While in another mercy mission, the Defence Force helped retrieve conservation, MetService and GNS staff trapped on a remote island 1000km north of Auckland.

Conservation Minister Eugenie Sage said the workers had been on the island for the past 12 months, but when the lockdown was announced, the HMNZS Canterbury dashed north from the sub-Antarctic Campbell and Auckland islands to pick them up from Rangitāhua / Raoul Island.

The six conservation staff were carrying out pest control, biodiversity and maintenance work on the island, which was now closed, she said.

Nearly 1000 motel units available for homeless

Nearly 1000 motel units have been made available for the homeless community since the lockdown began.

Minister for Housing Megan Woods said nearly 500 units were already filled and each unit could contain one person or a family.

Government agencies were working very closely with iwi, community housing providers such as Housing First, Māori organisations, and local government to fill the remaining units, Woods said.

She said most motel units are being rented for three months and the government is looking at ways to keep people housed after the lockdown.

General vision of homelessness in Auckland central city.

Nearly 1000 motel units have been made available for the homeless community since the lockdown began. Photo: RNZ / Luke McPake

Most NZers willing to extend lockdown 'pain' - survey

Almost two-thirds of New Zealanders are willing to have the current lockdown extended so Covid-19 can be eradicated, a new survey has found.

Research New Zealand has been taking the pulse of the nation since the lockdown began.

Research NZ partner Emanuel Kalafatelis said the latest survey, undertaken this week, asked people if they would be willing to remain in lockdown for at least another two weeks beyond 22 April when it is due to finish.

Sixty percent agreed they would, 14 percent disagreed, and 26 percent did not know. He said 60 percent showed a high level of support.

Auckland's deserted viaduct area during the Covid-19 alert level four lockdown.

A survey has found 60 percent of New Zealanders would be willing to remain in lockdown for at least another two weeks beyond 22 April when it is due to end. Photo: RNZ / Dan Cook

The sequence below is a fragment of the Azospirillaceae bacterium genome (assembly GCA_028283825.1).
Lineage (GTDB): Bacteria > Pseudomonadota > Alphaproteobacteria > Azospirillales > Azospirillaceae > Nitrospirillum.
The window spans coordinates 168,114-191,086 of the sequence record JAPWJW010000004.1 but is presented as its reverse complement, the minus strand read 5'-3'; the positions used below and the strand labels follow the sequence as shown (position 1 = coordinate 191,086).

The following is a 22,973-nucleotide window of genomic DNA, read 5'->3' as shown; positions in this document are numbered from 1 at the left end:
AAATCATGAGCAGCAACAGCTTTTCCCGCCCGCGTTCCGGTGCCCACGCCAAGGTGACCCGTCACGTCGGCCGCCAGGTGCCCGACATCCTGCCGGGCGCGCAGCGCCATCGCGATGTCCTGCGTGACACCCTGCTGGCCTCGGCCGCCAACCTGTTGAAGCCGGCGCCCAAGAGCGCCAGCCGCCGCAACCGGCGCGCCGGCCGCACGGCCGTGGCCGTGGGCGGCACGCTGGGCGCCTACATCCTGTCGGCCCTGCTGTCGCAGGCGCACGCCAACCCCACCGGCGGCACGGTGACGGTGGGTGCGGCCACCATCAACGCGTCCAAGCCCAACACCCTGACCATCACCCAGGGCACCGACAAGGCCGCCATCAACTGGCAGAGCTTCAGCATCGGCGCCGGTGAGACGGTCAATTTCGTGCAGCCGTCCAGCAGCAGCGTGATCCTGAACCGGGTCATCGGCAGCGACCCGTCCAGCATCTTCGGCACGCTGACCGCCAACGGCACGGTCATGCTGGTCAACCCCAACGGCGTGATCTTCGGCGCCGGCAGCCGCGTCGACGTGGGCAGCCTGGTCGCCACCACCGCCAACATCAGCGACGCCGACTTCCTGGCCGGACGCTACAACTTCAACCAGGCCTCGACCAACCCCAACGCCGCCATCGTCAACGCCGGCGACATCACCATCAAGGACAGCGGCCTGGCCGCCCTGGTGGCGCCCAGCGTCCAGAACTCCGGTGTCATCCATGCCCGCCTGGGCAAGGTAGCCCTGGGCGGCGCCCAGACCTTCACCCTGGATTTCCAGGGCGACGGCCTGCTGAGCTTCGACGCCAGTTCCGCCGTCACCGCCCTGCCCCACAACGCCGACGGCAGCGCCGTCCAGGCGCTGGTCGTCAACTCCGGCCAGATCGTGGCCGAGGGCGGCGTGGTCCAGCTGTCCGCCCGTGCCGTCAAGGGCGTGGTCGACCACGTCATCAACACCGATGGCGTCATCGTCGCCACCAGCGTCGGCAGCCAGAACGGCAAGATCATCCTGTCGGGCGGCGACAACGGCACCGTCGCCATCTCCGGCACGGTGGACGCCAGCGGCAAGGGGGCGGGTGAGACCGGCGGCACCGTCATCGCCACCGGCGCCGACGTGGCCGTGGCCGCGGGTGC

What has been happening overseas?

* The United States has now overtaken Italy to have the highest death toll from coronavirus in the world. The latest data, compiled by Johns Hopkins University, shows more than 20,000 people in the US have now died. The US is also the first nation to record 2000 virus deaths in a single day. - BBC

* Mainland China reported 99 new coronavirus infections on 11 April, more than doubling from the previous day to reach a one-month high, as the number of single-day imported cases hit a record, official data released on Sunday showed. Almost all the new infections involve travellers from overseas, with just two out of the 99 cases having been locally transmitted. - Reuters

* "Coronavirus will not overcome us," the Queen has said, in an Easter message to the nation. Referencing the tradition of lighting candles to mark the occasion, she said: "As dark as death can be - particularly for those suffering with grief - light and life are greater." It comes as the number of coronavirus deaths in UK hospitals reached 9875. - BBC / Reuters

* Pope Francis urged people "not to yield to fear" over coronavirus, calling on them to be "messengers of life in a time of death". The leader of the Roman Catholic Church was speaking at his Easter vigil service on Saturday evening in an almost empty St Peter's Basilica. Members of the world's 1.3 billion Catholic community could follow a live stream of the service. - BBC

* Brazil has become the first country in the southern hemisphere to surpass 1000 deaths with coronavirus. The health ministry confirmed 1,056 deaths and 19,638 cases. The numbers are likely to be much higher as only patients at hospitals are being tested. - BBC